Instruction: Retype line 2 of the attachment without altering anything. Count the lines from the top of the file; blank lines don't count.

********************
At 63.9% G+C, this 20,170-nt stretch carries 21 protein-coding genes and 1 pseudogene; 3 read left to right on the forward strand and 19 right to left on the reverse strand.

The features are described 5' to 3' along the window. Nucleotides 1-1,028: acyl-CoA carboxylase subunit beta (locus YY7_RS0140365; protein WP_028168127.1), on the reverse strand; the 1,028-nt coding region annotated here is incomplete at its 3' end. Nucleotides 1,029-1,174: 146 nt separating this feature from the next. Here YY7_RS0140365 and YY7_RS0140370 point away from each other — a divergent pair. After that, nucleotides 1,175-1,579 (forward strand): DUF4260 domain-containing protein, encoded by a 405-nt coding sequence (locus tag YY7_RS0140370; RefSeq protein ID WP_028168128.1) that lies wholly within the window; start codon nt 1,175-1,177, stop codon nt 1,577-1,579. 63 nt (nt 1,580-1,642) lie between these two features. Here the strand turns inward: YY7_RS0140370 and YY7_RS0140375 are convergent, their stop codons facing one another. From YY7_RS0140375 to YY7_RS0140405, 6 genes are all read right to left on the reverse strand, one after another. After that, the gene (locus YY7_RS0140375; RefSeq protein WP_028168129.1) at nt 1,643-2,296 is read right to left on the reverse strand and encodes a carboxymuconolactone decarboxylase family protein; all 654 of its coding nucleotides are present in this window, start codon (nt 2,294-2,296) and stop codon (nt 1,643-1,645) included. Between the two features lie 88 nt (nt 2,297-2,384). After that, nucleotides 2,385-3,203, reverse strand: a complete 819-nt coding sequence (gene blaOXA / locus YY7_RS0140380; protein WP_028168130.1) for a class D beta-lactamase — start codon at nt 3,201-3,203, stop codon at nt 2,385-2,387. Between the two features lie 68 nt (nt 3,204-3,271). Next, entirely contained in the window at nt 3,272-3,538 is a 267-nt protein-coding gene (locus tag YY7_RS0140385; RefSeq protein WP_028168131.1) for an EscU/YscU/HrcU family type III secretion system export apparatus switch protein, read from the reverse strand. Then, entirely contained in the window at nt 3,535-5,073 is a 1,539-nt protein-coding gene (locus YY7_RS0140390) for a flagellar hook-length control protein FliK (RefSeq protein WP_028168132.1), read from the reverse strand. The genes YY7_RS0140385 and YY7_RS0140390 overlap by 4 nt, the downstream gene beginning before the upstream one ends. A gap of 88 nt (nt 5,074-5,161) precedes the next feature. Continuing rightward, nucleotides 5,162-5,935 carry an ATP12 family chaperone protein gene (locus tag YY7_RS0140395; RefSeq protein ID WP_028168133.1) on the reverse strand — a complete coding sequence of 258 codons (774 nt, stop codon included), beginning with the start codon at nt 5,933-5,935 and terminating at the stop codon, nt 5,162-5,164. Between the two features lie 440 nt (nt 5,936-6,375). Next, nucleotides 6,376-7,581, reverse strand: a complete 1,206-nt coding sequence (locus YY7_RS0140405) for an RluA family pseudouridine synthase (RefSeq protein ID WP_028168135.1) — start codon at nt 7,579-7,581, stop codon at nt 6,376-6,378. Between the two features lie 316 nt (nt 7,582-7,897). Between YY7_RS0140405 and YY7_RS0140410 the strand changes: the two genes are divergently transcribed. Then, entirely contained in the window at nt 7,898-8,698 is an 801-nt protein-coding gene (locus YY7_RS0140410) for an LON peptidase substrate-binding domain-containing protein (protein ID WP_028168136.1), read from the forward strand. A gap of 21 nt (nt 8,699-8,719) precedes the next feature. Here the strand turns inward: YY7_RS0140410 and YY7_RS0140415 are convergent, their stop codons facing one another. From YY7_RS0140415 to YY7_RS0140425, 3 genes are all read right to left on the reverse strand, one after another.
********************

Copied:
The features are described 5' to 3' along the window. Nucleotides 1-1,028: acyl-CoA carboxylase subunit beta (locus YY7_RS0140365; protein WP_028168127.1), on the reverse strand; the 1,028-nt coding region annotated here is incomplete at its 3' end. Nucleotides 1,029-1,174: 146 nt separating this feature from the next. Here YY7_RS0140365 and YY7_RS0140370 point away from each other — a divergent pair. After that, nucleotides 1,175-1,579 (forward strand): DUF4260 domain-containing protein, encoded by a 405-nt coding sequence (locus tag YY7_RS0140370; RefSeq protein ID WP_028168128.1) that lies wholly within the window; start codon nt 1,175-1,177, stop codon nt 1,577-1,579. 63 nt (nt 1,580-1,642) lie between these two features. Here the strand turns inward: YY7_RS0140370 and YY7_RS0140375 are convergent, their stop codons facing one another. From YY7_RS0140375 to YY7_RS0140405, 6 genes are all read right to left on the reverse strand, one after another. After that, the gene (locus YY7_RS0140375; RefSeq protein WP_028168129.1) at nt 1,643-2,296 is read right to left on the reverse strand and encodes a carboxymuconolactone decarboxylase family protein; all 654 of its coding nucleotides are present in this window, start codon (nt 2,294-2,296) and stop codon (nt 1,643-1,645) included. Between the two features lie 88 nt (nt 2,297-2,384). After that, nucleotides 2,385-3,203, reverse strand: a complete 819-nt coding sequence (gene blaOXA / locus YY7_RS0140380; protein WP_028168130.1) for a class D beta-lactamase — start codon at nt 3,201-3,203, stop codon at nt 2,385-2,387. Between the two features lie 68 nt (nt 3,204-3,271). Next, entirely contained in the window at nt 3,272-3,538 is a 267-nt protein-coding gene (locus tag YY7_RS0140385; RefSeq protein WP_028168131.1) for an EscU/YscU/HrcU family type III secretion system export apparatus switch protein, read from the reverse strand. Then, entirely contained in the window at nt 3,535-5,073 is a 1,539-nt protein-coding gene (locus YY7_RS0140390) for a flagellar hook-length control protein FliK (RefSeq protein WP_028168132.1), read from the reverse strand. The genes YY7_RS0140385 and YY7_RS0140390 overlap by 4 nt, the downstream gene beginning before the upstream one ends. A gap of 88 nt (nt 5,074-5,161) precedes the next feature. Continuing rightward, nucleotides 5,162-5,935 carry an ATP12 family chaperone protein gene (locus tag YY7_RS0140395; RefSeq protein ID WP_028168133.1) on the reverse strand — a complete coding sequence of 258 codons (774 nt, stop codon included), beginning with the start codon at nt 5,933-5,935 and terminating at the stop codon, nt 5,162-5,164. Between the two features lie 440 nt (nt 5,936-6,375). Next, nucleotides 6,376-7,581, reverse strand: a complete 1,206-nt coding sequence (locus YY7_RS0140405) for an RluA family pseudouridine synthase (RefSeq protein ID WP_028168135.1) — start codon at nt 7,579-7,581, stop codon at nt 6,376-6,378. Between the two features lie 316 nt (nt 7,582-7,897). Between YY7_RS0140405 and YY7_RS0140410 the strand changes: the two genes are divergently transcribed. Then, entirely contained in the window at nt 7,898-8,698 is an 801-nt protein-coding gene (locus YY7_RS0140410) for an LON peptidase substrate-binding domain-containing protein (protein ID WP_028168136.1), read from the forward strand. A gap of 21 nt (nt 8,699-8,719) precedes the next feature. Here the strand turns inward: YY7_RS0140410 and YY7_RS0140415 are convergent, their stop codons facing one another. From YY7_RS0140415 to YY7_RS0140425, 3 genes are all read right to left on the reverse strand, one after another.